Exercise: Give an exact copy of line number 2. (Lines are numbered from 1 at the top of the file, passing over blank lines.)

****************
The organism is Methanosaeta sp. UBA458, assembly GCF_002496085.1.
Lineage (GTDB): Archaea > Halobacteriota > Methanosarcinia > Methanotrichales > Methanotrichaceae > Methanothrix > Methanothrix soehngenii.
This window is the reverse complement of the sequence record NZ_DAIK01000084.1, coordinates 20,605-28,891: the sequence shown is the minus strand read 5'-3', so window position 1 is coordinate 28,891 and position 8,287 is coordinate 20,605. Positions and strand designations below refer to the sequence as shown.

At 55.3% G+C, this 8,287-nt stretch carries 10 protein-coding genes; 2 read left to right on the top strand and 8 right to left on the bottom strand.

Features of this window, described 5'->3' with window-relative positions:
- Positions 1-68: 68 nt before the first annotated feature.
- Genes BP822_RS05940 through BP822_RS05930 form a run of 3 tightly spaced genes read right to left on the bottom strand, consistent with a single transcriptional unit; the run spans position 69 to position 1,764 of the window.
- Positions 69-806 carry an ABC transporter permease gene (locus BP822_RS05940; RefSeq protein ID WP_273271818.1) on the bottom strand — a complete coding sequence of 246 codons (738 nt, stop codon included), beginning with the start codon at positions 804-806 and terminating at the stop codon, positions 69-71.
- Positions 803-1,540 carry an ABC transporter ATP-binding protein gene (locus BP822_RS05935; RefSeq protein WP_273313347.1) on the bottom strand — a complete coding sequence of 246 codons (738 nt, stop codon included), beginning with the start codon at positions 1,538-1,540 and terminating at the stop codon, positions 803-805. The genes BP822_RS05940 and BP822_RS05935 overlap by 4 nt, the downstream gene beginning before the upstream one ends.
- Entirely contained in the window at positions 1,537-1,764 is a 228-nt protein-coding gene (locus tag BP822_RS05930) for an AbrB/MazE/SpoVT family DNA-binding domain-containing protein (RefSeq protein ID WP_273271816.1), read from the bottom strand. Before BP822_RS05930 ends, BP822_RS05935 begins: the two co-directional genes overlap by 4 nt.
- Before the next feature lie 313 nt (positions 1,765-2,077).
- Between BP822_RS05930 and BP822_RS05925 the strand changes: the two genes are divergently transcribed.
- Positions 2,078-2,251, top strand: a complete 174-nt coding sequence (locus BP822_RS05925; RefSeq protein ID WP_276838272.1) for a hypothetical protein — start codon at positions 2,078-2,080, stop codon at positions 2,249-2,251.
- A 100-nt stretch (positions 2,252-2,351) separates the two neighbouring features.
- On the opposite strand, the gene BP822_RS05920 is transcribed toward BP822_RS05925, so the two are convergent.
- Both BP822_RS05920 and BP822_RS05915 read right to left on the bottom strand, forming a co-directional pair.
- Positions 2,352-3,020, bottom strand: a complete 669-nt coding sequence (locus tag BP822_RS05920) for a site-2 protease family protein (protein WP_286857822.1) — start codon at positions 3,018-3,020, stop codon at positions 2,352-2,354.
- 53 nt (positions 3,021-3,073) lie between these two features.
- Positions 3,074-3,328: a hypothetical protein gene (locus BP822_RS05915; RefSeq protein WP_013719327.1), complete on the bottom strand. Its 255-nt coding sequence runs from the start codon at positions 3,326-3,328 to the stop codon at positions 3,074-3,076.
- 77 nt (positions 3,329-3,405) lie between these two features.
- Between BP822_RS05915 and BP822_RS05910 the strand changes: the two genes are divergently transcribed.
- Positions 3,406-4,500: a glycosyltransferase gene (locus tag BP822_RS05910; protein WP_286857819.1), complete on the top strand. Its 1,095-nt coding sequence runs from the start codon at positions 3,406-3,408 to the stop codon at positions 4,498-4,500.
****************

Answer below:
Lineage (GTDB): Archaea > Halobacteriota > Methanosarcinia > Methanotrichales > Methanotrichaceae > Methanothrix > Methanothrix soehngenii.